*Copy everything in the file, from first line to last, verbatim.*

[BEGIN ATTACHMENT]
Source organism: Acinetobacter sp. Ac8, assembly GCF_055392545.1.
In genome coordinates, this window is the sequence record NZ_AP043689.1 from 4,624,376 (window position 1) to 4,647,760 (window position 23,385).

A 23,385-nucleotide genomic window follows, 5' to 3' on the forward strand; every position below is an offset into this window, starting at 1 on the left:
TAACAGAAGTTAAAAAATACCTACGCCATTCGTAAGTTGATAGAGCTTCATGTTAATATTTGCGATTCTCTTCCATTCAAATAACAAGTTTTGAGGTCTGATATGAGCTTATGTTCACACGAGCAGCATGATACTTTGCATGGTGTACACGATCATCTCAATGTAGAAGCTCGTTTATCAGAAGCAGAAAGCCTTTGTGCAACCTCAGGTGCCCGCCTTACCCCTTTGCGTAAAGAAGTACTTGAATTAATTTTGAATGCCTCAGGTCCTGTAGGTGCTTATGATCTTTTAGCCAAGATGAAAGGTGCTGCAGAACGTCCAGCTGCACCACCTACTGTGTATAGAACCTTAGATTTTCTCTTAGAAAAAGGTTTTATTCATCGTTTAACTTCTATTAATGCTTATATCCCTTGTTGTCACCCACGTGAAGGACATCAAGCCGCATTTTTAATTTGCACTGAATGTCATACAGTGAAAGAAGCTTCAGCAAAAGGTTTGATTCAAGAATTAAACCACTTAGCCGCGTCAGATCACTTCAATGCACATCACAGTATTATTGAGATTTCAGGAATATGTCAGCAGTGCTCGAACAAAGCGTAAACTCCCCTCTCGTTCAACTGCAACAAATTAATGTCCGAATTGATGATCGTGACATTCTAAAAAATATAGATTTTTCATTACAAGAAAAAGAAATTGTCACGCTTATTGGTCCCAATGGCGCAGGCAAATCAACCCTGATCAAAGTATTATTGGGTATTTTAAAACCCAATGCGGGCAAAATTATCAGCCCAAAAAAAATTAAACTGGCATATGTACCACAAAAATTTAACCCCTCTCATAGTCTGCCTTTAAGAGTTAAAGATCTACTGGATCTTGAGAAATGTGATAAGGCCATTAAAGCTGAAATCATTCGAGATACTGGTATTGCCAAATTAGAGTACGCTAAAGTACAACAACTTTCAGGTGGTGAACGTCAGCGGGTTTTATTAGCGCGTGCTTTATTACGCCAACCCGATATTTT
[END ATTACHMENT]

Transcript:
Source organism: Acinetobacter sp. Ac8, assembly GCF_055392545.1.
In genome coordinates, this window is the sequence record NZ_AP043689.1 from 4,624,376 (window position 1) to 4,647,760 (window position 23,385).

A 23,385-nucleotide genomic window follows, 5' to 3' on the forward strand; every position below is an offset into this window, starting at 1 on the left:
TAACAGAAGTTAAAAAATACCTACGCCATTCGTAAGTTGATAGAGCTTCATGTTAATATTTGCGATTCTCTTCCATTCAAATAACAAGTTTTGAGGTCTGATATGAGCTTATGTTCACACGAGCAGCATGATACTTTGCATGGTGTACACGATCATCTCAATGTAGAAGCTCGTTTATCAGAAGCAGAAAGCCTTTGTGCAACCTCAGGTGCCCGCCTTACCCCTTTGCGTAAAGAAGTACTTGAATTAATTTTGAATGCCTCAGGTCCTGTAGGTGCTTATGATCTTTTAGCCAAGATGAAAGGTGCTGCAGAACGTCCAGCTGCACCACCTACTGTGTATAGAACCTTAGATTTTCTCTTAGAAAAAGGTTTTATTCATCGTTTAACTTCTATTAATGCTTATATCCCTTGTTGTCACCCACGTGAAGGACATCAAGCCGCATTTTTAATTTGCACTGAATGTCATACAGTGAAAGAAGCTTCAGCAAAAGGTTTGATTCAAGAATTAAACCACTTAGCCGCGTCAGATCACTTCAATGCACATCACAGTATTATTGAGATTTCAGGAATATGTCAGCAGTGCTCGAACAAAGCGTAAACTCCCCTCTCGTTCAACTGCAACAAATTAATGTCCGAATTGATGATCGTGACATTCTAAAAAATATAGATTTTTCATTACAAGAAAAAGAAATTGTCACGCTTATTGGTCCCAATGGCGCAGGCAAATCAACCCTGATCAAAGTATTATTGGGTATTTTAAAACCCAATGCGGGCAAAATTATCAGCCCAAAAAAAATTAAACTGGCATATGTACCACAAAAATTTAACCCCTCTCATAGTCTGCCTTTAAGAGTTAAAGATCTACTGGATCTTGAGAAATGTGATAAGGCCATTAAAGCTGAAATCATTCGAGATACTGGTATTGCCAAATTAGAGTACGCTAAAGTACAACAACTTTCAGGTGGTGAACGTCAGCGGGTTTTATTAGCGCGTGCTTTATTACGCCAACCCGATATTTT